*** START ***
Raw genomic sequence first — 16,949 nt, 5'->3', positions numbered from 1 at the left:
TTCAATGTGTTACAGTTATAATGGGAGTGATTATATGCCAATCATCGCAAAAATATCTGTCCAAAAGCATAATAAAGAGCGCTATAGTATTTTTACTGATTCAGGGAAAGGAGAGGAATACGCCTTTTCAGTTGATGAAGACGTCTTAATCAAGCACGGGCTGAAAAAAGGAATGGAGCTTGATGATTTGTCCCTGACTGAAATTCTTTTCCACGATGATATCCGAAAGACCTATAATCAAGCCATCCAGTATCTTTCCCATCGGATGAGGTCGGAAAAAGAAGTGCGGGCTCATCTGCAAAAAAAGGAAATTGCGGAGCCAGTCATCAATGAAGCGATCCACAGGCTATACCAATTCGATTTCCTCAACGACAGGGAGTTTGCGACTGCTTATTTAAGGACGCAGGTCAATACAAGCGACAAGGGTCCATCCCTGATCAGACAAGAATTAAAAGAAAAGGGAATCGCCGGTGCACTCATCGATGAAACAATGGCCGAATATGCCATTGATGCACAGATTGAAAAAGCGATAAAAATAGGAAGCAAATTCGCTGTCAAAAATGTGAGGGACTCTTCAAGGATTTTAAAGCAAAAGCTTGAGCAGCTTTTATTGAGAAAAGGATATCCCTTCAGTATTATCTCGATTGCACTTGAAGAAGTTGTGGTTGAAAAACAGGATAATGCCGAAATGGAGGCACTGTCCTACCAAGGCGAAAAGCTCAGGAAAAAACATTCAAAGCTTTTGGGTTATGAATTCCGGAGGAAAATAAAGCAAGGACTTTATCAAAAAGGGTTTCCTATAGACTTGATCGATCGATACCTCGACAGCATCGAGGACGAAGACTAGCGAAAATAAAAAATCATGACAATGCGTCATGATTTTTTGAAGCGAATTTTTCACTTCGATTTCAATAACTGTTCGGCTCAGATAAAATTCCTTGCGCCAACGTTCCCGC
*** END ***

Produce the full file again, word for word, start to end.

Raw genomic sequence first — 16,949 nt, 5'->3', positions numbered from 1 at the left:
TTCAATGTGTTACAGTTATAATGGGAGTGATTATATGCCAATCATCGCAAAAATATCTGTCCAAAAGCATAATAAAGAGCGCTATAGTATTTTTACTGATTCAGGGAAAGGAGAGGAATACGCCTTTTCAGTTGATGAAGACGTCTTAATCAAGCACGGGCTGAAAAAAGGAATGGAGCTTGATGATTTGTCCCTGACTGAAATTCTTTTCCACGATGATATCCGAAAGACCTATAATCAAGCCATCCAGTATCTTTCCCATCGGATGAGGTCGGAAAAAGAAGTGCGGGCTCATCTGCAAAAAAAGGAAATTGCGGAGCCAGTCATCAATGAAGCGATCCACAGGCTATACCAATTCGATTTCCTCAACGACAGGGAGTTTGCGACTGCTTATTTAAGGACGCAGGTCAATACAAGCGACAAGGGTCCATCCCTGATCAGACAAGAATTAAAAGAAAAGGGAATCGCCGGTGCACTCATCGATGAAACAATGGCCGAATATGCCATTGATGCACAGATTGAAAAAGCGATAAAAATAGGAAGCAAATTCGCTGTCAAAAATGTGAGGGACTCTTCAAGGATTTTAAAGCAAAAGCTTGAGCAGCTTTTATTGAGAAAAGGATATCCCTTCAGTATTATCTCGATTGCACTTGAAGAAGTTGTGGTTGAAAAACAGGATAATGCCGAAATGGAGGCACTGTCCTACCAAGGCGAAAAGCTCAGGAAAAAACATTCAAAGCTTTTGGGTTATGAATTCCGGAGGAAAATAAAGCAAGGACTTTATCAAAAAGGGTTTCCTATAGACTTGATCGATCGATACCTCGACAGCATCGAGGACGAAGACTAGCGAAAATAAAAAATCATGACAATGCGTCATGATTTTTTGAAGCGAATTTTTCACTTCGATTTCAATAACTGTTCGGCTCAGATAAAATTCCTTGCGCCAACGTTCCCGC